How To Spend It

Gadgets | Technopolis

Kindle Paperwhite

An eReader that’s worthy of glowing praise

Kindle Paperwhite

Image: Hugh Threlfall

February 07 2013
Jonathan Margolis

It is perhaps because I have kind of reached terminal velocity myself – seriously, in most fields, I’m already about as good as I’m going to get – that I have become interested in the idea of gadgets getting to the point where they can’t be significantly improved. Computers, cameras, phones – all are reaching their zenith. The next few years had better be a good time for new genres of technology, or I’m out of a job.

This latest Kindle, the Paperwhite, extends the terminal velocity notion to eBook readers. I have never been a great fan of the Kindle, even the Touch model that I reviewed last July, which was all right, but still seemed a bit military/school-issue. Not the Paperwhite. Faster and slicker than previous Kindles, this eReader has a gently lit screen that is, in its quiet way, sensational – partly because it barely uses any power, so it can glow away for weeks between charges.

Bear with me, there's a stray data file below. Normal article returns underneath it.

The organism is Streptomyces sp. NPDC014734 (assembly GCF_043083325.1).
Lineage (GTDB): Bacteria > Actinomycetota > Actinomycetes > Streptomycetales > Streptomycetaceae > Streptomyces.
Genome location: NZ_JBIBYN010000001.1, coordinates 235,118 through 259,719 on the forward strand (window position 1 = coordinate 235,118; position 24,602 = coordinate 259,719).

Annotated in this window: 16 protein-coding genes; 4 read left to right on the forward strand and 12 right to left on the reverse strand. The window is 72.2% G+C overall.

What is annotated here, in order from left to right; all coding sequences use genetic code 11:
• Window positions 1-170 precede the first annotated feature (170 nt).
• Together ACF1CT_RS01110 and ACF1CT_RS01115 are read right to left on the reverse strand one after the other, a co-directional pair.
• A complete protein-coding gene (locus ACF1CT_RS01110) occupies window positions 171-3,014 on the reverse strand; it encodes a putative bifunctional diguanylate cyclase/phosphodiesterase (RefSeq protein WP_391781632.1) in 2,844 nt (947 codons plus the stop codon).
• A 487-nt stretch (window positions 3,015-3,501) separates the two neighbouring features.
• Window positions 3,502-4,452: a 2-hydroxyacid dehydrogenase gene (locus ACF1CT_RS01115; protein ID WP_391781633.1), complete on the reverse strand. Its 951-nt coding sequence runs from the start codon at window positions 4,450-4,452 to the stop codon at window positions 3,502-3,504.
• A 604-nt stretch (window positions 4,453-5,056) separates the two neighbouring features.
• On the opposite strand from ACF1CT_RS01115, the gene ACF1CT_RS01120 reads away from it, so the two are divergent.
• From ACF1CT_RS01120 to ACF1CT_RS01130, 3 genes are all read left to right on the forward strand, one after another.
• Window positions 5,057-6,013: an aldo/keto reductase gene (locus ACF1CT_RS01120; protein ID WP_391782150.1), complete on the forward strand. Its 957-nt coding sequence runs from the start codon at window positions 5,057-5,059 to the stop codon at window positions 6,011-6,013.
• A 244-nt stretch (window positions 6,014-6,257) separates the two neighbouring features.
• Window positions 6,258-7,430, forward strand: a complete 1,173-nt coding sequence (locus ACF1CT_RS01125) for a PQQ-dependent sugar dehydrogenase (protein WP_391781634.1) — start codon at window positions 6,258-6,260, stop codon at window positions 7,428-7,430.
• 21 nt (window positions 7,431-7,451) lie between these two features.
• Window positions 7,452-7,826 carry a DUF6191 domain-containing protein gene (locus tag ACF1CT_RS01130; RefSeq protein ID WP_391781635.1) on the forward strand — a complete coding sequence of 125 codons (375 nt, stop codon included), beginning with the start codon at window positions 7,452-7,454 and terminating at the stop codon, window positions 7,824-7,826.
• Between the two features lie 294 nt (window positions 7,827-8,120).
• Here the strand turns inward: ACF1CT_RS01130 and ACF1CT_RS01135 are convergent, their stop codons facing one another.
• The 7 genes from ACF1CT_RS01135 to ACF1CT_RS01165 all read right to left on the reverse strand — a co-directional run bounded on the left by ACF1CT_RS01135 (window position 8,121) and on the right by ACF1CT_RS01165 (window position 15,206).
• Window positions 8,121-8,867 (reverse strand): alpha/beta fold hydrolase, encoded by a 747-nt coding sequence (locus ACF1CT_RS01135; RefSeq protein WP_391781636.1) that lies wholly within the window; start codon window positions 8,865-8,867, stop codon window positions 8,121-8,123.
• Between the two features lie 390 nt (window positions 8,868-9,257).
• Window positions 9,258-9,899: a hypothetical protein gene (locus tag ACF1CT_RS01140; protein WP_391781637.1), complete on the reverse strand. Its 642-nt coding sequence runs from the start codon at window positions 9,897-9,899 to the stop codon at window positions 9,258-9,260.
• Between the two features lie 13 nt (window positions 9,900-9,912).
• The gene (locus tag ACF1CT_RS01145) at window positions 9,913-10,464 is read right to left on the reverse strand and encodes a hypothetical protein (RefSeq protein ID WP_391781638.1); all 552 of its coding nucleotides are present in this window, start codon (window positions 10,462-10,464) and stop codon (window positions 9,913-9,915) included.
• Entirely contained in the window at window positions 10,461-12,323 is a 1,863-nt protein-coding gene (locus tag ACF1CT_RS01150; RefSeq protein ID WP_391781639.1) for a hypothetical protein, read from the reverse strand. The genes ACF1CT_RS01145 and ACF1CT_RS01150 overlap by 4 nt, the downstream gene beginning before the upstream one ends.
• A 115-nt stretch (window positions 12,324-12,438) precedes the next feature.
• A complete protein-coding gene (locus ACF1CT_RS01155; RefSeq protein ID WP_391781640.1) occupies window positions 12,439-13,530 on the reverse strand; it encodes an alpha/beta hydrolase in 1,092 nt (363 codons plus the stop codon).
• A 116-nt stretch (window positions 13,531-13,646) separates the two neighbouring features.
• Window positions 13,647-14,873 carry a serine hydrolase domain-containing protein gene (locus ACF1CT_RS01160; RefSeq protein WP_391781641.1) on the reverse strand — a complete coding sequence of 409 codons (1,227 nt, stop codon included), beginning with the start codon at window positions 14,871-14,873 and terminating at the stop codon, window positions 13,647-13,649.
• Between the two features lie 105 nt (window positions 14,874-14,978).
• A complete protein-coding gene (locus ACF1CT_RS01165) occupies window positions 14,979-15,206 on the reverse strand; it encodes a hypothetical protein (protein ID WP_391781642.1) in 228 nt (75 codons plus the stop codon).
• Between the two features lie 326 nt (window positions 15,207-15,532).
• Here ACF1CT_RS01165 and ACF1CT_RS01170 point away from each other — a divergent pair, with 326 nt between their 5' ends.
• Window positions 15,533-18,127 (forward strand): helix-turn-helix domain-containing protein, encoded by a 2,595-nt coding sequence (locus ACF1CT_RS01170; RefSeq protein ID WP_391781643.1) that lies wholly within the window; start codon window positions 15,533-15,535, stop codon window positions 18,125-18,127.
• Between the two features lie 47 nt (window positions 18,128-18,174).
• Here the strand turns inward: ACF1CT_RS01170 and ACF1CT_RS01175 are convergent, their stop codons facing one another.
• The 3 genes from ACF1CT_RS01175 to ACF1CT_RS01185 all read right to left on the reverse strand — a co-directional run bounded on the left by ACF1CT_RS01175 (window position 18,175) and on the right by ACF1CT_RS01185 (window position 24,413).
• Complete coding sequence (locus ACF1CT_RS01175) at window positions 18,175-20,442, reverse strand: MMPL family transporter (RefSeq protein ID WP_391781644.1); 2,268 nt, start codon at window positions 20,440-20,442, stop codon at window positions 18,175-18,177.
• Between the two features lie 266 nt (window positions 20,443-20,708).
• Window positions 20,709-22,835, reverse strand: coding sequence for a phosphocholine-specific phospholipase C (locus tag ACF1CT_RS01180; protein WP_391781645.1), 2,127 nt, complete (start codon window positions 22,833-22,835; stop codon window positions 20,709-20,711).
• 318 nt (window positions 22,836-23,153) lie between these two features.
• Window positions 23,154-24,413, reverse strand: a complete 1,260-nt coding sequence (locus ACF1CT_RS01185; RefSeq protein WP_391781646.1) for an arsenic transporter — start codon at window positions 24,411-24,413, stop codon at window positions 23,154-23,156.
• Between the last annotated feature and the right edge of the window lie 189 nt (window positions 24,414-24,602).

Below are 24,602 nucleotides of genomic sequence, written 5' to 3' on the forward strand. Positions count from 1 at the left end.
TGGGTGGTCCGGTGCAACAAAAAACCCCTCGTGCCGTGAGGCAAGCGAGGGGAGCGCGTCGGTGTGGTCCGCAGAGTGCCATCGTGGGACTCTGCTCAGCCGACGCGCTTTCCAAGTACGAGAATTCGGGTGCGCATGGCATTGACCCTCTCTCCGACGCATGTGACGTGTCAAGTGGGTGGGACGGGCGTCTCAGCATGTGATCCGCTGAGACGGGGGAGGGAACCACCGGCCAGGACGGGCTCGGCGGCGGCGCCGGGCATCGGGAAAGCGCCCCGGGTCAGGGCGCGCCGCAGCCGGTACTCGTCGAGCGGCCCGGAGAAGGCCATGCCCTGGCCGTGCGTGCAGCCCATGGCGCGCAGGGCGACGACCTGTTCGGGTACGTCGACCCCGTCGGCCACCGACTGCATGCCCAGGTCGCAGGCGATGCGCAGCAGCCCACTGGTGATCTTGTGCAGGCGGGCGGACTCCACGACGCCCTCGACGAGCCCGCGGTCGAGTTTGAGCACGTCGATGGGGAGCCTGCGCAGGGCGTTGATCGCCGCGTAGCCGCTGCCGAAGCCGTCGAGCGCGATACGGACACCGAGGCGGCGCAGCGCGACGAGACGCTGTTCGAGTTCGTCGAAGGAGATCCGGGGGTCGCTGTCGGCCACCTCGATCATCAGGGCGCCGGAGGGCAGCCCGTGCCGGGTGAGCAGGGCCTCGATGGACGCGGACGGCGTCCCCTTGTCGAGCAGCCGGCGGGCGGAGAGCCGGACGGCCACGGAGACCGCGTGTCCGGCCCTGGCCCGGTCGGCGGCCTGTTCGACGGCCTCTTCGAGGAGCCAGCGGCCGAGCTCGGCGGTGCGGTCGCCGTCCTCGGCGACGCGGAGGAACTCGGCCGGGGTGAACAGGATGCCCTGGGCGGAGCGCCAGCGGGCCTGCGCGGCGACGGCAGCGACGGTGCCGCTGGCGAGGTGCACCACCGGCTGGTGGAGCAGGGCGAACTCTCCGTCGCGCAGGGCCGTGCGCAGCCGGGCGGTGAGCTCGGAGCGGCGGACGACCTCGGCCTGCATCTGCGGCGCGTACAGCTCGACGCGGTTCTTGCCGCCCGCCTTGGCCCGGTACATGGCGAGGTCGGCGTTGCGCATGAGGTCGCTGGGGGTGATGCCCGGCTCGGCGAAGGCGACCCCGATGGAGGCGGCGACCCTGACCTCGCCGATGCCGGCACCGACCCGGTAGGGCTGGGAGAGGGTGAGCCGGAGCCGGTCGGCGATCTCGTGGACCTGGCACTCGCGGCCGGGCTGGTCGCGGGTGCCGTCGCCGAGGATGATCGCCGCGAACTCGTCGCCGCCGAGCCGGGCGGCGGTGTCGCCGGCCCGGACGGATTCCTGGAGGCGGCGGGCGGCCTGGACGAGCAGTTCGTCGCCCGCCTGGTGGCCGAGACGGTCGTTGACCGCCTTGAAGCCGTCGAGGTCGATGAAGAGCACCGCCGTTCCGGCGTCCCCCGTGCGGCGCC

OK, iPads have a lit screen, too, and using the Kindle app on them you can enjoy this seamless eBook ecosystem in the dark. So when the iPad Mini, which I reviewed in Technopolis TV, came out just after the Paperwhite, it gave me cause to wonder if I was still so excited about the new Kindle. However, back-lit iPads do stress eyes after a while, whereas the front-lit Paperwhite doesn’t. The iPad also only has a 10-hour battery life and you can’t use it in bright sunshine, whereas a Kindle thrives in it. Plus it can slip into a jacket pocket, while the Mini is a centimetre too wide.  

If I were being picky, I could point out that the Paperwhite’s minimal but effective lighting is slightly uneven. You should also know that its rivals – the Kobo Glo, the Nook SimpleTouch with GlowLight and the Cybook Odyssey HD Frontlight, all launched within a few weeks – are very similar. Personally, I would go with the Paperwhite, although if for some reason you prefer a rival eBook catalogue, it’s unlikely to be a bad choice. This is a whole technology that has matured, not just the leading brand. Terminal velocity, then? Well, if tomorrow’s eBook readers had everything here and a colour screen…

See also

eReaders, Kindle, Amazon